Jamestown Foundation Commentary, January 16, 2013
When an Islamist offensive took the Malian town of Konna late last week, France decided to respond with a military intervention it declared was necessary to prevent Islamist forces from taking over the rest of the country.
The Islamist offensive was led not by al-Qaeda, but by Ansar al-Din, a largely Tuareg Islamist movement that has been aggressively consolidating its control of northern Mali in recent weeks at the expense of its erstwhile (and largely foreign) allies in al-Qaeda and the Movement for Unity and Jihad in West Africa (MUJWA). The unexpected move south was almost certainly designed to further this consolidation by demonstrating the movement’s military skills while offering a common cause to gather in the disunited Islamists under Ansar al-Din’s banner. Putting pressure on Bamako to take negotiations seriously instead of waiting for an international intervention was certainly another objective.
Given that French unilateral intervention in Libya dragged its NATO allies into a war that has destabilized the entire Saharan/Sahel region and created new and unforeseen opportunities for radical Islamist groups, the reluctance of France’s allies to leap into this new intervention should not be surprising. Though France has received commitments of logistical and humanitarian support from leading EU nations, Canada and the United States, it would probably take a major military reversal to bring troops from these nations into the conflict. In a military sense there seems little doubt that France has the means to defeat the Islamists in open warfare. French vulnerability lies in its massive economic interests in the Sahara/Sahel region and the exposure of tens of thousands of French citizens to retaliation in the form of kidnappings or murders. MUJWA has already vowed to strike at French interests and citizens “everywhere; in Bamako, in Africa and in Europe.”
If it intends to retake northern Mali on behalf of Bamako, France will have great difficulty performing the task without deploying ground forces. Mali’s military has always performed abysmally in northern Mali and there is no reason to think that it will do any better now against an enemy that is better organized and armed than ever before. Simply pushing it ahead with promises of French air support will likely be insufficient to reverse Islamist gains in the region. Mali’s most effective troops, its loyalist Tuareg and Arab militias, have been sidelined due to racial suspicions in Bamako. The addition of a small composite force drawn from a variety of Francophone nations belonging to ECOWAS is likely to have little impact on the ground in the absence of any type of planning, preparation or experience in mounting joint operations.
While the Tuareg of Ansar al-Din actually reside in northern Mali and may decide to mount a campaign to defend territory they regard as theirs, other militants belonging to al-Qaeda and related groups may decide to bolt rather than be placed in the unusual position of trying to defend fixed positions. Algeria and other neighboring nations have been preparing to seal their long and undefended borders, but are still far from completing these efforts. Al-Qaeda, which relies on mobility for its survival, may thus be able to escape a French-led offensive that has begun too soon for border security measures to be implemented.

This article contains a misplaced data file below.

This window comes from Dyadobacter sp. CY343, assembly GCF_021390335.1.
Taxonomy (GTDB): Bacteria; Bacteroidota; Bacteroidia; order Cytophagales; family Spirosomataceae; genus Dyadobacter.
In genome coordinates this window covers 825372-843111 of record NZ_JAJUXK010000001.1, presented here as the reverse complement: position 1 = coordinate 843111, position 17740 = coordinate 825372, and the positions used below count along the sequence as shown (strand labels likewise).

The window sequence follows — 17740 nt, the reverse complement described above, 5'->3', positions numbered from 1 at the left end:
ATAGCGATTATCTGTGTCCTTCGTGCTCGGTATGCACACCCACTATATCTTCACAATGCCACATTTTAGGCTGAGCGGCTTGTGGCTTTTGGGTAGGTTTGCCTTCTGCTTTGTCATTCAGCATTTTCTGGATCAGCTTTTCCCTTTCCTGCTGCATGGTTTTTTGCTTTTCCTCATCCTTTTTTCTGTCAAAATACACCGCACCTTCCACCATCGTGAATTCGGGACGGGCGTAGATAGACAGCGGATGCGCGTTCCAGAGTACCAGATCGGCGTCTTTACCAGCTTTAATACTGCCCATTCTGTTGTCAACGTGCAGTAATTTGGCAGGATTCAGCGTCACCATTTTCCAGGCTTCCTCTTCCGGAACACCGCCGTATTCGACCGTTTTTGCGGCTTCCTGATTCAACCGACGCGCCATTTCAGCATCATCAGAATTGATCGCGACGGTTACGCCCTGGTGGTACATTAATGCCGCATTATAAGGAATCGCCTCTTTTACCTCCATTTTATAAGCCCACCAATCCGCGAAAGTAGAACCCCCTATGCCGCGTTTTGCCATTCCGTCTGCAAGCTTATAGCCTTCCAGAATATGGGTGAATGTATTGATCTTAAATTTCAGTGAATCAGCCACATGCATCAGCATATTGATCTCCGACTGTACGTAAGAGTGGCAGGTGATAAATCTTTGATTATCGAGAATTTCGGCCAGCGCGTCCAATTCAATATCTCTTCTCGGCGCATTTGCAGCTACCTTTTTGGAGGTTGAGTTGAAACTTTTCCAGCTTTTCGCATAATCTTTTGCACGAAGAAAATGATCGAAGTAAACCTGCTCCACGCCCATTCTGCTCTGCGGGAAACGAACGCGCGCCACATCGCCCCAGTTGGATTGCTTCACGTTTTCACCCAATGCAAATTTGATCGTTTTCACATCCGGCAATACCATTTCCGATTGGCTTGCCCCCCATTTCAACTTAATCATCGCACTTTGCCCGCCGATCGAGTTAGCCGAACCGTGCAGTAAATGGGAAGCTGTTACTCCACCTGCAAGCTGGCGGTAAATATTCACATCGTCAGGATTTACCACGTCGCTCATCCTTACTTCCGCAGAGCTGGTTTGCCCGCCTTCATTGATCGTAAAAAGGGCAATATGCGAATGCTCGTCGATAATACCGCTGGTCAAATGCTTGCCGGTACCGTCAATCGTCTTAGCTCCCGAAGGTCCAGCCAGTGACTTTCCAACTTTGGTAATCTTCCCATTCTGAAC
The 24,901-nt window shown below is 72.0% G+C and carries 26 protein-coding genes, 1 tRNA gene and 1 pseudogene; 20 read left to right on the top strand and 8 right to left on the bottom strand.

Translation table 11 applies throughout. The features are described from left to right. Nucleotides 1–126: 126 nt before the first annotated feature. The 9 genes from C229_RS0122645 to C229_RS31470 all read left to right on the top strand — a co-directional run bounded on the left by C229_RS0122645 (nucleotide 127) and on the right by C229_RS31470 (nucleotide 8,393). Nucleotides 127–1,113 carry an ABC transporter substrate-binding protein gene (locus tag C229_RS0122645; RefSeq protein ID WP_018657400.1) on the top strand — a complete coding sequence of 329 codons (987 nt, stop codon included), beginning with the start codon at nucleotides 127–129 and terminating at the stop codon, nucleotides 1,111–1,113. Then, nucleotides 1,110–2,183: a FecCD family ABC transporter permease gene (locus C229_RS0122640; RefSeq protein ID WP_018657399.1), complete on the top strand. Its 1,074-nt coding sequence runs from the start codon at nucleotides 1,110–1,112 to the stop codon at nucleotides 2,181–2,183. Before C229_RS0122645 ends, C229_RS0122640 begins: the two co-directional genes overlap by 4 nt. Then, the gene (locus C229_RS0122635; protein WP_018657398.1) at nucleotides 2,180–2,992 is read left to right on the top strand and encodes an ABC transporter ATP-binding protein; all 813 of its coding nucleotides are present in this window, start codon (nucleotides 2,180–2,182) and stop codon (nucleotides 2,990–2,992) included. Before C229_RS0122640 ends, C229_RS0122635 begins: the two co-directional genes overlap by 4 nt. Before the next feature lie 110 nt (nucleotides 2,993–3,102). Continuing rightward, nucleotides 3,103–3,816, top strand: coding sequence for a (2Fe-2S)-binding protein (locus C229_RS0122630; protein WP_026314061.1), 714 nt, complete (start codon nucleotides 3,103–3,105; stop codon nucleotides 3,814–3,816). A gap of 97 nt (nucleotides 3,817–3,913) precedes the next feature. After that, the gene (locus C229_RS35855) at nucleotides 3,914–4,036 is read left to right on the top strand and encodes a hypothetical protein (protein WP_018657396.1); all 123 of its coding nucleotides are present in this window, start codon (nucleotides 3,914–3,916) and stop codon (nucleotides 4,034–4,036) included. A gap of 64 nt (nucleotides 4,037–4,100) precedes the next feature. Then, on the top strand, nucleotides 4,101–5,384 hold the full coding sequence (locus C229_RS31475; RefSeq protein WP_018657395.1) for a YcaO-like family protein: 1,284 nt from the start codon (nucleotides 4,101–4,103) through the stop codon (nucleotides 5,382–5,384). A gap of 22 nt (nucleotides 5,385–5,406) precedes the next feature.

There are numerous promises from French allies to provide training to Malian regulars, but with the campaign already underway it would seem to be a bit late for such measures. There is also a danger that Bamako could unleash pro-government Black African tribal militias in the wake of an advance by the Malian army. With a record of atrocities against the Arab, Tuareg and Mauritanian peoples of northern Mali, these militias could easily initiate a round of racially-inspired violence that could last for years or even decades. Ansar al-Din have done their own part to sour racial relations in Mali by massacring over 100 mostly southern soldiers taken prisoner when the northern garrison at Aguel Hoc was captured by the Islamists in January, 2012.
The question is whether the French intervention was an overreaction. Though the Ansar al-Din offensive was certainly designed in part to test the resolve of Malian military forces based in the “front-line” cities of Mopti and Sévaré, there was actually little chance for several thousand Tuareg fighters and their allies to take Bamako and the rest of southern Mali, a region where they would be heavily outnumbered by a hostile population that could count on a massive international military response to help expel the Islamists. Ansar al-Din’s political agenda is restricted to lightly-populated northern Mali; the movement has never expressed a desire to conquer the rest of Mali, nor would its planners be likely to delude themselves that such an effort would be possible without armed allies in the south, and these simply do not exist. The Ansar al-Din offensive has proven to be a strategic mistake, though in itself this would seem to confirm that the movement did not expect a military response from France to what amounted to little more than a probing of Malian government defenses.